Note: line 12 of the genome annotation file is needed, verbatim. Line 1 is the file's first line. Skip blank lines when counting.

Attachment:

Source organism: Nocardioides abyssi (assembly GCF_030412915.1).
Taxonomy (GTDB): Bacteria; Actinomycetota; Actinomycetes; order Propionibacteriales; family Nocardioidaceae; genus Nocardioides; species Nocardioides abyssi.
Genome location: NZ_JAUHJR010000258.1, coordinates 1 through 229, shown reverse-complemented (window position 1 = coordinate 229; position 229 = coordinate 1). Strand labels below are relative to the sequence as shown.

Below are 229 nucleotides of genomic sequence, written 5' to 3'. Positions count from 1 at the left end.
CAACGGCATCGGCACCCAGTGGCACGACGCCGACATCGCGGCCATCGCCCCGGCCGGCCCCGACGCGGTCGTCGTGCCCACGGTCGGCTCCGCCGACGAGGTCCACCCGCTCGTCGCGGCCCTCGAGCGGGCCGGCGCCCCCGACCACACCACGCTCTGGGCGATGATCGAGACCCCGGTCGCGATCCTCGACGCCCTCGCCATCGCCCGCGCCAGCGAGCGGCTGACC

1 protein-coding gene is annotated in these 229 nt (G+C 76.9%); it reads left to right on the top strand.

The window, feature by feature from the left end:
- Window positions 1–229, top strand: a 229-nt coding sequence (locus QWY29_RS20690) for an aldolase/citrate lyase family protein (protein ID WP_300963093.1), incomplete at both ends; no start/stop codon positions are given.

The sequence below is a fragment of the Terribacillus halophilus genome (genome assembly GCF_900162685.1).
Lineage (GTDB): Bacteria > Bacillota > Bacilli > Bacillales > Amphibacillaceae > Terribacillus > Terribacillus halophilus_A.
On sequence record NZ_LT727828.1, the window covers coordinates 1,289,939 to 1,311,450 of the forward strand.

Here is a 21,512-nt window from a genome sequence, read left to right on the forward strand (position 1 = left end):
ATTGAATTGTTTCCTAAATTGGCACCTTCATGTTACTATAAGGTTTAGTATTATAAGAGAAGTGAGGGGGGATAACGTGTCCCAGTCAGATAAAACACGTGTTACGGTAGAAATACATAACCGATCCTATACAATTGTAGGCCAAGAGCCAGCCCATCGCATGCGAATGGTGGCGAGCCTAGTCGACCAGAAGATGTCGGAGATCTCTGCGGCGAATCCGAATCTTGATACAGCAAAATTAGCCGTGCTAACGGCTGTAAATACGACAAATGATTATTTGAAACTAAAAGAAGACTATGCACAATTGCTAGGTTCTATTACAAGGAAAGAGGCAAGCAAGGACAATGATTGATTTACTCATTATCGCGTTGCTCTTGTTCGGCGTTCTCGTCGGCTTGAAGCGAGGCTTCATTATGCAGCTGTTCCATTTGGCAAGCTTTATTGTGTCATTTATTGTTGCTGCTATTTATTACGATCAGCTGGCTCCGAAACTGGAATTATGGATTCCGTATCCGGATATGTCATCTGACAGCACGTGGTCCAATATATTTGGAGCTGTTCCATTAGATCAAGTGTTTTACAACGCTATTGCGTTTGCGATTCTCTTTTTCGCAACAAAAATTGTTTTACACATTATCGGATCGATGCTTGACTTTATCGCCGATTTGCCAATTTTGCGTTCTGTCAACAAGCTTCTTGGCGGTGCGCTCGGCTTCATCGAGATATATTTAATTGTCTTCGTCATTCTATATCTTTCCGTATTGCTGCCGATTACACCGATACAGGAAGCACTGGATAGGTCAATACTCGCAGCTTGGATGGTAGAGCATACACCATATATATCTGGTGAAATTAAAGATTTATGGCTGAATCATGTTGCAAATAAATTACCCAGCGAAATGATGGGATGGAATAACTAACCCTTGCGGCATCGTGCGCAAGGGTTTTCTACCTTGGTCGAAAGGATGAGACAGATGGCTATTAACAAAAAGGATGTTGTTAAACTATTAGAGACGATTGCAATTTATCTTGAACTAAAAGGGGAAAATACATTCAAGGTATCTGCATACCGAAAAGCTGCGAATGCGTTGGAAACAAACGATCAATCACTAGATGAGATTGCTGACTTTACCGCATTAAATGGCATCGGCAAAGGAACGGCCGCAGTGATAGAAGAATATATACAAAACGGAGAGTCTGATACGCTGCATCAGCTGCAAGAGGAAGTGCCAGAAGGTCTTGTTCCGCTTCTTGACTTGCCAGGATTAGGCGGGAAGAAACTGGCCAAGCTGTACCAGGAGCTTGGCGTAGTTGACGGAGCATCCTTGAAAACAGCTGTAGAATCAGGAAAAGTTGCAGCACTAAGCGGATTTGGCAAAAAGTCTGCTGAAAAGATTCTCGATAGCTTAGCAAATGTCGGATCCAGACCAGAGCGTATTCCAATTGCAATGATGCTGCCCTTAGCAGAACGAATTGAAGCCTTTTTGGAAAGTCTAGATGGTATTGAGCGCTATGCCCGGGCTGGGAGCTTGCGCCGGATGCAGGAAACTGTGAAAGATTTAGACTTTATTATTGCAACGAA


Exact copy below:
Here is a 21,512-nt window from a genome sequence, read left to right on the forward strand (position 1 = left end):